The Sims: Makin' Magic Review

While some of Makin' Magic's more-colorful additions seem a bit out of place, this final expansion pack adds plenty of new things for you and your sims to do.

Maxis' world-renowned PC strategy game The Sims, which lets you create and control the lives of a virtual family of little computer people called "sims," has been extremely popular since its release in 2000. The game has also given rise to a total of seven expansion packs, and the latest and final of these is The Sims: Makin' Magic, which lets your family of sims learn how to use magic wands, potions, and spells to turn their unwanted neighbors into frogs, to shower themselves with riches, and to create other wondrous effects. While some of Makin' Magic's more-colorful additions seem a bit out of place, this final expansion pack adds plenty of new things for you and your sims to do.

Makin' Magic makes plenty of new additions to The Sims.

Like the last few expansion packs for The Sims, Makin' Magic adds a great many new household objects with which your sims can fill their houses. It also adds a new outdoor "lot" area, named Magic Town, which you can visit at any time. Here you can also completely scrap and redesign yourself. Like other expansion packs for The Sims, Makin' Magic also includes a few additional options that work with previous expansions. For instance, if you have The Sims: Unleashed, you can temporarily change one of your pets into a person. However, Makin' Magic also lets your sims use magic spells (which emphasize the logic, cooking, and mechanical skills) to circumvent mundane problems, like refilling personal needs (also known as "motives") such as hunger, fatigue, and social interfaction. Additionally, your sims can actually perform magic shows, similarly to how they could put on various types of shows in the previous expansion, Superstar. Many of these additions completely eliminate the need for common chores, like continually chatting up other sims to keep your social needs satisfied. For instance, in Makin' Magic, a child sim can magically create an imaginary best friend instead of having to hunt down other sims for conversation. However, the expansion's décor is much more colorful than that of the previous expansions. Specifically, the expansion's sparkly magic spells and brightly colored amusement parks seem like they might be more appealing to smaller children than to the more-mature fans of the series who enjoy The Sims for its tongue-in-cheek social commentary and risqué sexual innuendo.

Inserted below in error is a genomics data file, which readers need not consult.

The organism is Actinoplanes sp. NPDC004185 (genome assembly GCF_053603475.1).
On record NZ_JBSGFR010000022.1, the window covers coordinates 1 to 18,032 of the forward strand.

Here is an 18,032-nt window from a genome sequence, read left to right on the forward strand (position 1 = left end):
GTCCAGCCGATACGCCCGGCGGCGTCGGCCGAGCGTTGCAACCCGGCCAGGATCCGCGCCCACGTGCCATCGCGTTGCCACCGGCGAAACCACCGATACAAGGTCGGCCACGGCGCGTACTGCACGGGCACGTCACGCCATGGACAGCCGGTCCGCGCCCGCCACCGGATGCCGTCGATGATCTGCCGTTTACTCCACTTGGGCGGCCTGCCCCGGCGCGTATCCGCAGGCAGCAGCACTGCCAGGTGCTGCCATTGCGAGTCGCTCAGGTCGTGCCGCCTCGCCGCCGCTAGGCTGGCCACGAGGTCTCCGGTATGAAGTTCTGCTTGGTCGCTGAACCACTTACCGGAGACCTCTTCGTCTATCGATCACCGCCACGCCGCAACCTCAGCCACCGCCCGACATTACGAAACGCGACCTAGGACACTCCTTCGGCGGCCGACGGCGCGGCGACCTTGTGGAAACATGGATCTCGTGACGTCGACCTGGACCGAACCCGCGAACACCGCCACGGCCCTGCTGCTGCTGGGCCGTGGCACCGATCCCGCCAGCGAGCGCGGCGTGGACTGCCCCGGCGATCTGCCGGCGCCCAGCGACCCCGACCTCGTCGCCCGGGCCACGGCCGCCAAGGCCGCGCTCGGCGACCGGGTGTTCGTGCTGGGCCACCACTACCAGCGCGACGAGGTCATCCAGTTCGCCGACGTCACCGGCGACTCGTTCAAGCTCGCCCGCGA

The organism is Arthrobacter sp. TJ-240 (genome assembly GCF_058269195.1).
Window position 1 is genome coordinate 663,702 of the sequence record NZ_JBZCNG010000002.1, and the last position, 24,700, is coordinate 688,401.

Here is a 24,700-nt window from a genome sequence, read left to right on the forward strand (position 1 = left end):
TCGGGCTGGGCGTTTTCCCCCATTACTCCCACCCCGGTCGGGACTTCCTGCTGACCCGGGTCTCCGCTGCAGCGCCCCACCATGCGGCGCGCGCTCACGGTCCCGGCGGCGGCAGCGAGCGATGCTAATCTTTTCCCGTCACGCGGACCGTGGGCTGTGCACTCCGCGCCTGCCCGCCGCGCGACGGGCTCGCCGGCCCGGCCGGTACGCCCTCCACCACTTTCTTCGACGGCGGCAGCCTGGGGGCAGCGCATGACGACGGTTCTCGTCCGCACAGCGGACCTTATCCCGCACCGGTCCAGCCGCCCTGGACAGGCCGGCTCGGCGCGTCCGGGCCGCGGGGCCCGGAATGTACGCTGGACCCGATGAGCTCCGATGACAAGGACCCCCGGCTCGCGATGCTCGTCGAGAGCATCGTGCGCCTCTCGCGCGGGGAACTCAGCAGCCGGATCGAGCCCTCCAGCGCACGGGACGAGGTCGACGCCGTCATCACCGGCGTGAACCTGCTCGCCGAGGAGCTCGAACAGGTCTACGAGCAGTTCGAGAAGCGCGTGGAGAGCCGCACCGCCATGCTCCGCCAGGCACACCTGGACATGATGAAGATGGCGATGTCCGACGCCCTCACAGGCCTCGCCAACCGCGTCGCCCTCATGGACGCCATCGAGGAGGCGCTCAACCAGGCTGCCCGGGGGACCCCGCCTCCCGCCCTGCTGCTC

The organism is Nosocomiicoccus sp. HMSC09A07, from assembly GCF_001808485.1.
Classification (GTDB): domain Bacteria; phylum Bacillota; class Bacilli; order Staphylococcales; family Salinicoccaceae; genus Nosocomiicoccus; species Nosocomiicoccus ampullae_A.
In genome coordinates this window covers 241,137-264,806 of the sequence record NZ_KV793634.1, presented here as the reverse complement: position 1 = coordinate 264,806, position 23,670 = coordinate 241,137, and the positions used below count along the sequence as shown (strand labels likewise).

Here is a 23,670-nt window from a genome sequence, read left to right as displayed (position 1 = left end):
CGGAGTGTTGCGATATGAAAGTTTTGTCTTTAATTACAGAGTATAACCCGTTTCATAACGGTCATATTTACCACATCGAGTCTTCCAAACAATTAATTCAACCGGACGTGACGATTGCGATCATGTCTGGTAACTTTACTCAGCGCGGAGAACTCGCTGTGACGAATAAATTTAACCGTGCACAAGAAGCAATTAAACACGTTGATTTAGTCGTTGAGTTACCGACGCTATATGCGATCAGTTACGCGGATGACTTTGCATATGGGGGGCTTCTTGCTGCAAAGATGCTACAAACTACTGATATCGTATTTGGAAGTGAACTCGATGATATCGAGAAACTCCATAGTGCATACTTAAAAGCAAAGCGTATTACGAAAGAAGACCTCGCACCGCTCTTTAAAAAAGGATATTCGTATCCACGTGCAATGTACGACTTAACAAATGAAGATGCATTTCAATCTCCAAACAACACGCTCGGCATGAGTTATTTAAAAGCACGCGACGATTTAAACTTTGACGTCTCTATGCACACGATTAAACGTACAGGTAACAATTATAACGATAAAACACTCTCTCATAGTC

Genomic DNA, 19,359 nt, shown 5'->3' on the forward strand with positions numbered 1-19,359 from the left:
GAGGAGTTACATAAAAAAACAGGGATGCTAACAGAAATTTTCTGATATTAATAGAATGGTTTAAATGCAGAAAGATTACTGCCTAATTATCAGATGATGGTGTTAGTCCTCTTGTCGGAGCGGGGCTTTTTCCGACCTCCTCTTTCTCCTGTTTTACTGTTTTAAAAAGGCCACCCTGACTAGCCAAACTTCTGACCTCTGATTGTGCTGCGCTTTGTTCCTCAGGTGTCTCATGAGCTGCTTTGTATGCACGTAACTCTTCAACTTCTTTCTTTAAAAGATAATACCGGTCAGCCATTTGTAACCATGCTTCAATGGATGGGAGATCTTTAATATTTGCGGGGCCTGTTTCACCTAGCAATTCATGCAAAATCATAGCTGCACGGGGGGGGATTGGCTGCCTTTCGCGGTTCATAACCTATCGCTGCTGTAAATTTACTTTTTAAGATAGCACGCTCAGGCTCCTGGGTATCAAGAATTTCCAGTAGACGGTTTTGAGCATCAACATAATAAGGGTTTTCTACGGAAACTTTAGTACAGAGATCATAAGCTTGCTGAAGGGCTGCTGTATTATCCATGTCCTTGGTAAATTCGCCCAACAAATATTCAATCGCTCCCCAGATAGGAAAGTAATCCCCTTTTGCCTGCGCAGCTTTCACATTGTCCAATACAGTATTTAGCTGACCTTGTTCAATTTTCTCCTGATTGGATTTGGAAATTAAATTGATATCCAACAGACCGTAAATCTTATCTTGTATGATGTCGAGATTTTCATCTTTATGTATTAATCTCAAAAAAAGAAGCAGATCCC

Regardless, Makin' Magic gives you many new interesting things to do that will likely draw your attention away from constant bathroom breaks and naps. You begin a new game of Makin' Magic at home when a mystery man appears at your door to drop off new magical equipment, including a cauldron to formulate new spells, a new magic wand, and a handful of spell components. From there you can build a comfortable home business harvesting beeswax and elderberries. If you'd prefer, however, you can use these components as spell ingredients, or you can use them to barter for other spell components or magic items from various vendors in Magic Town.